Nikolai Fedorovich Makarov was in his late 20's when he served as the chief designer in a Russian factory located in Zagorsk manufacturing PPSh submachine guns for the "Great Patriotic War".   It was here that Nakilai spent years working under Georgiy Shpagin, the creator of the PPSh-41 SMG.  No doubt it was during these formative years that Nikolai drew inspiration from his mentor, Shpagin.

Makarov disassembly
After WWII the Russians began a series of programs to upgrade their military small arms.  The SKS, AK-47 and RPD machine gun all came out of this post war era, as did the Makarov.  For a service pistol, the Russians were looking for a smaller, lighter and more accurate replacement for the TT-33 Tokarev.  The new pistol had to chamber either a 9mm or 7.62mm cartridge.

Nikolai wasn't driven by ego and had no problem examining other pistol designs and borrowing from them as he saw fit.  The Walther PP held a number of design elements that Makarov admired and rolled into his design.  The Walther PP is blow-back operated, has a fixed barrel, a slide mounted safety/decocking lever and required the user to pull the trigger guard down to accomplish disassembly.  All of these features found their way into the Makarov PM's design.

Makarov open magazine
For all of the similarities the Makarov shares with the Walther PP, there are a number of differences as well.  The Makarov has an external slide stop/release, features a chrome lined barrel, has a leaf main spring vs. a coil spring and features a heel magazine release.  The Makarov's safety lever also works exactly opposite of the Wather PP's.  The user must have the lever in the downward position to fire and the upward position is safe/decock.  One unique feature of the Makarov is the 8 round open magazine design.  This design allows for easy inspection of the remaining rounds as well as being easier to clean - or so that was the thought behind the design.  However, the design also allows for debris to easily enter the magazine.  Apparently this design wasn't problematic in service and the Makarov continues to use the same magazine design to this day.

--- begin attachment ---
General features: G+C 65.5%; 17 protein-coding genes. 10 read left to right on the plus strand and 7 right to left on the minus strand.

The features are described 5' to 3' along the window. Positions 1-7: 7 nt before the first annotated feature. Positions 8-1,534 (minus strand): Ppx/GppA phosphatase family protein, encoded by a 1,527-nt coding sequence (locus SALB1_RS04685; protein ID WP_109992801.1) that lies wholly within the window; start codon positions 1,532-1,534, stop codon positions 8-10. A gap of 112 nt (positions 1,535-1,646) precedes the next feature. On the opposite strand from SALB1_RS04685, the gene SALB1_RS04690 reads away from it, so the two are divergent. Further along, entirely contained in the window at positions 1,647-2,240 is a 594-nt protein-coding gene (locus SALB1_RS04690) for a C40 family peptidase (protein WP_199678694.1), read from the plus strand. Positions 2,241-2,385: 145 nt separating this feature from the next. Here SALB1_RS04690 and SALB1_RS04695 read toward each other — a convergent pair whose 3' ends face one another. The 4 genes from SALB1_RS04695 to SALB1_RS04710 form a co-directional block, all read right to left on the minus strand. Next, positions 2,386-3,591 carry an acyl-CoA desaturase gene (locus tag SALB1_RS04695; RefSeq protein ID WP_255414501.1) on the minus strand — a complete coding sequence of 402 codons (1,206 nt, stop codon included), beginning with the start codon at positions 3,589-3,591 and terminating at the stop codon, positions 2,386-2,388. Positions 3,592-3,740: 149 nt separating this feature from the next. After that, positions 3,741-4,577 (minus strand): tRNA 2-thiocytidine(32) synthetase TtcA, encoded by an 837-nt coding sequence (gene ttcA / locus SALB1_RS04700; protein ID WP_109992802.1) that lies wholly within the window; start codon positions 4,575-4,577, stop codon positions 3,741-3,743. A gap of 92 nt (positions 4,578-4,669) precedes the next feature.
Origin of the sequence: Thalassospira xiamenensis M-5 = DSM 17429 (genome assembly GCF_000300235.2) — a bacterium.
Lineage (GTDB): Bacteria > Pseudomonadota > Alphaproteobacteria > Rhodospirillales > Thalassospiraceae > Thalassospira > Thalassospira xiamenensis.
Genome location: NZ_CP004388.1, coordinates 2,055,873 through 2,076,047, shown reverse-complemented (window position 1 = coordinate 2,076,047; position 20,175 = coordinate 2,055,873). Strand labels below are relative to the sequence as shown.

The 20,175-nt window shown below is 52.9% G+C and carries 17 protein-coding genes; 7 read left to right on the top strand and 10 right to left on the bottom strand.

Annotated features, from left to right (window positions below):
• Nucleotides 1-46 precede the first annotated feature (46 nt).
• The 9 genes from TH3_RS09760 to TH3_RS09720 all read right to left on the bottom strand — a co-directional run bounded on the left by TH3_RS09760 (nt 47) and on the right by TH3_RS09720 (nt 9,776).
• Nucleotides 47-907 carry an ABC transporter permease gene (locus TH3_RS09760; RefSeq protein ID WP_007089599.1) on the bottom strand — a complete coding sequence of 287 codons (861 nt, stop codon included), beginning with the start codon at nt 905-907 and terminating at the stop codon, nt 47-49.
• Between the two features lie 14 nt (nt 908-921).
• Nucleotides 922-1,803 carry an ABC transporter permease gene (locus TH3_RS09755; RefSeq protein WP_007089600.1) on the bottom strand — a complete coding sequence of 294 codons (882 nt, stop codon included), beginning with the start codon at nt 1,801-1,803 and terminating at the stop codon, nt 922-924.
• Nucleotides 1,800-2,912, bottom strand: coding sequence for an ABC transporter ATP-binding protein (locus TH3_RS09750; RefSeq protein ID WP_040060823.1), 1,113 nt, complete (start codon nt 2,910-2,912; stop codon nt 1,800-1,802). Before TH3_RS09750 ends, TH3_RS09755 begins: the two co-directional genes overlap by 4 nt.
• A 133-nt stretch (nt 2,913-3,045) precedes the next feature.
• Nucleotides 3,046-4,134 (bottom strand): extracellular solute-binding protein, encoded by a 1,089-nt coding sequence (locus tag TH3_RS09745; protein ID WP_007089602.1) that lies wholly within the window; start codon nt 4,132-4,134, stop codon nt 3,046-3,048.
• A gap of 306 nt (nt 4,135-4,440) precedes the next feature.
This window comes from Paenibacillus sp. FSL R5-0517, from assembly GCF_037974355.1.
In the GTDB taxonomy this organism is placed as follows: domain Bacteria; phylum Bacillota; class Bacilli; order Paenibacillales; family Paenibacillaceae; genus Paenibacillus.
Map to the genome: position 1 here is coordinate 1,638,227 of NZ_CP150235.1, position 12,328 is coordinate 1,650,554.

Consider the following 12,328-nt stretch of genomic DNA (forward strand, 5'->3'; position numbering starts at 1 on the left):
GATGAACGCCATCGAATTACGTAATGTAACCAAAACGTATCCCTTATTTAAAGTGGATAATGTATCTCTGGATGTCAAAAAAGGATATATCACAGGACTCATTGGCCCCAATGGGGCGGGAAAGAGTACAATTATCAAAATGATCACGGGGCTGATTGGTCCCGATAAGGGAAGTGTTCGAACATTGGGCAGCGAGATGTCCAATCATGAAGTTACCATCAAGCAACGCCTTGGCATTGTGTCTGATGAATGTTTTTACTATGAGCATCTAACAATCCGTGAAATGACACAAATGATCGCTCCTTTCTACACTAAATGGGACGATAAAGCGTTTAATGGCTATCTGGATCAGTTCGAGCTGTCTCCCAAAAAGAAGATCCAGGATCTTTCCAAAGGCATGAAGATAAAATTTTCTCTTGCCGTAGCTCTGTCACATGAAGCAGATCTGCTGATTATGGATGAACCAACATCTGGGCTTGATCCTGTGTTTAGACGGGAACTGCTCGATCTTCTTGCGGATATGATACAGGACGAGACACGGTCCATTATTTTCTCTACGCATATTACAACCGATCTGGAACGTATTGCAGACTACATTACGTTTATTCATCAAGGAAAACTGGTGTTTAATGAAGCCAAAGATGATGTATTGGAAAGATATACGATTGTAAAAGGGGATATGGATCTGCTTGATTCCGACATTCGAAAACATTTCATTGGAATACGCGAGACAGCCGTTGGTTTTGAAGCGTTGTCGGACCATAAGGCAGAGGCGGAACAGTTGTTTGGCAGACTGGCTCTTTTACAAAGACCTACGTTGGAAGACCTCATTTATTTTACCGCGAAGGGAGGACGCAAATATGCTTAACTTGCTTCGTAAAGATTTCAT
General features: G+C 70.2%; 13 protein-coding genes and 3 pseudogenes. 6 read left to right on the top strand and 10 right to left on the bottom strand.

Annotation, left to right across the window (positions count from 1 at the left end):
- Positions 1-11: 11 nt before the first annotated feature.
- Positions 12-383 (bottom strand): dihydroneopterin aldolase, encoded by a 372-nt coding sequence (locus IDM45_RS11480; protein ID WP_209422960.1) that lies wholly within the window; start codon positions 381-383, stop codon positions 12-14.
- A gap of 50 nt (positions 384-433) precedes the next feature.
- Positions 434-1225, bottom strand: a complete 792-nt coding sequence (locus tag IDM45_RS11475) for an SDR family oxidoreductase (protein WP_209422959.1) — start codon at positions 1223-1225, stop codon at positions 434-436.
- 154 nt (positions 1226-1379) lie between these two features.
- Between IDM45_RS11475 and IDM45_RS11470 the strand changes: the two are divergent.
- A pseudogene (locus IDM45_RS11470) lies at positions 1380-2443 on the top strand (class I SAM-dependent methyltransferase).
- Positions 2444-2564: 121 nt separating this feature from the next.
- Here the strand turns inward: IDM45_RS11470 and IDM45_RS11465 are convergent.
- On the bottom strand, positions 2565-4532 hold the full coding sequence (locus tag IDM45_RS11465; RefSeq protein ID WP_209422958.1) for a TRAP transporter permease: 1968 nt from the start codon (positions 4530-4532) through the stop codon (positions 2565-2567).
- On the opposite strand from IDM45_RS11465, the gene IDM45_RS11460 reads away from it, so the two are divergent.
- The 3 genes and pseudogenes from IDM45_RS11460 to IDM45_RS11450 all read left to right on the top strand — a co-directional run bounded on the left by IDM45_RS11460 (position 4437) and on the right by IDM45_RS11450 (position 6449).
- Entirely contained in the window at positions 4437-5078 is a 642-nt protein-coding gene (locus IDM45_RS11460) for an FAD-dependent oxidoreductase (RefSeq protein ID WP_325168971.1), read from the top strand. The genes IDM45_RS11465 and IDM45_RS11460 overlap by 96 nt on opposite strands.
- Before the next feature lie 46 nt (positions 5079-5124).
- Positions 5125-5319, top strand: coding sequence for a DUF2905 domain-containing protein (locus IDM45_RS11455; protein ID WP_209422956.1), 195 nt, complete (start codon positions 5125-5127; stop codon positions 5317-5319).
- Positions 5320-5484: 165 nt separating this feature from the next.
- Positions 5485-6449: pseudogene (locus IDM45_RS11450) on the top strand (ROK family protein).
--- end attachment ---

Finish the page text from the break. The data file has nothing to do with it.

The 9x18mm cartridge was chosen because it lent itself to the blow-back design Nikolai wanted to use. Ballistically, the 9x18mm is very similar to the .380 cartridge.  The bullet of the 9x18 is around .364" in diameter whereas the .380 uses a .355" bullet.  Both can propel a 95gr bullet at around 1,000fps, however the 9x18 is capable of slightly higher muzzle velocities.

U.S. made commercial 9x18 ammo
The Makarov has been built in several different countries.  Russian, Bulgaria, China and Germany (East) have built Makarov's over the years.  Some claim that Romania also built them, but I've never seen a Romanian Makarov nor can I find any evidence one was ever made.  Russia made both military and commercial Makarov's.  These can be identified by their markings as well as most commercial pistols will have target sights whereas all military Makarov's will have simple fixed sights.

Makarov's weren't commonly seen in the West until after the break-up of the former Soviet Union.  Today Makarov's can be found in abundance with examples from each of the countries that have manufactured them being available on the U.S. surplus market.

9x18mm ammunition is available from a number of different sources.  Surplus ammo still finds its way into the United States but many commercial offerings are also available including domestically produced target ammo and self defense ammo.  Newly manufactured steel cased ammo from Wolf, Brown Bear and Silver Bear are also readily available on the U.S. market.

A surprising number of Americans own, shoot and even carry Makarov's as defensive pistols.  Companies such as Fobus and even Don Hume offer carry holsters for the Makarov pistol.

Stay tuned for a video review of the Bulgarian Makarov on the Military Arms Channel!